Advertising

This should come as no surprise, especially in this day in age where people are constantly distracted by social media, text messaging, and endlessly checking their emails. We’re stuck in a cultural norm that has hijacked our love for the addictive dopamine rush and altered our ability to truly focus our efforts on the task at hand. And these distractions aren’t just distractions for the time they’re being used. They use up coveted brainpower and central processes that secondarily delay our ability to get back on track.

Gloria Mark, a researcher at UC Irvine, discovered that it takes an average of 23 minutes and 15 seconds for our brains to reach their peak state of focus after an interruption.[6] Yes, you read that correctly—distractions are costly, error-prone, and yield little to no benefit outside of a bump to the ego when receiving a new like on your social media profile.

Meetings should implement a no-phone policy, video conference calls should be set on their own browser with no other tabs open, and all updates, notifications, and email prompt should be immediately turned off, if possible, to eliminate all distractions during a meeting.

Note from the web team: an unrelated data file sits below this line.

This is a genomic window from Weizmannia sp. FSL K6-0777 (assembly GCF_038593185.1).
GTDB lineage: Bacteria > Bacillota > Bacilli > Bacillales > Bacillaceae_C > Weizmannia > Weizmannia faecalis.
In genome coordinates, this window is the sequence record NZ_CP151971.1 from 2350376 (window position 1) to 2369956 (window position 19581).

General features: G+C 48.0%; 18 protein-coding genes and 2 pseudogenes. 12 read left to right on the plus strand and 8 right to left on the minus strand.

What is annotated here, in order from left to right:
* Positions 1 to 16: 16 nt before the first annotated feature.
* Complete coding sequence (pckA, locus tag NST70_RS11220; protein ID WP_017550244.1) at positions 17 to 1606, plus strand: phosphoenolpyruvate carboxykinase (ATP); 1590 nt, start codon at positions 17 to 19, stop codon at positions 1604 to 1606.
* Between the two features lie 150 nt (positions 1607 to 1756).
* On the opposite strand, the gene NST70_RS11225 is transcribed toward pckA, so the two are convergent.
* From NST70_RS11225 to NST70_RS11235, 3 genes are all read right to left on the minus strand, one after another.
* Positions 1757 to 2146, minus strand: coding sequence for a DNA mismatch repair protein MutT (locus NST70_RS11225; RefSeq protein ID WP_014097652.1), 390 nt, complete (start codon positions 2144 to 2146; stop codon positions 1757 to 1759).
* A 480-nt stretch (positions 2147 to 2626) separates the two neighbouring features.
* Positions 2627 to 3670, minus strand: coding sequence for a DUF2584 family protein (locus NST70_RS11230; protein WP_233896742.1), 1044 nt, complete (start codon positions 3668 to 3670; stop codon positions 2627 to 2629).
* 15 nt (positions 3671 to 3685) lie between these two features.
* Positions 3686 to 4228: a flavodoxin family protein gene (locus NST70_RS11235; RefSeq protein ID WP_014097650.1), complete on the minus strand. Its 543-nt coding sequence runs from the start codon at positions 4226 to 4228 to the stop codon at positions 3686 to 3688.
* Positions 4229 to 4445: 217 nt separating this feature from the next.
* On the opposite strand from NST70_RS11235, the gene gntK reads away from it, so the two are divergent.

These are just a few examples of how we can optimize our environment to facilitate the highest levels of communication within the workplace.

Actions Speak Louder Than Words

Effective communication in the workplace doesn’t have to be challenging, but it does have to be intentional. Knowledge can only take us so far, but once again, knowing something is very different than putting it into action.

Just like riding a bike, the more often you do it, the easier it becomes. Master communicators are phenomenal listeners, which allows them to be effective communicators in the workplace and in life. If you genuinely want to own your communication, you must implement this information today and learn how to improve your listening skills.

Advertising

Choose your words carefully, listen intently, and most of all, be present in the moment—because that’s what master communicators do, and you can do it, too!

More Tips Improving Listening Skills

Featured photo credit: Mailchimp via unsplash.com

Reference

Read Next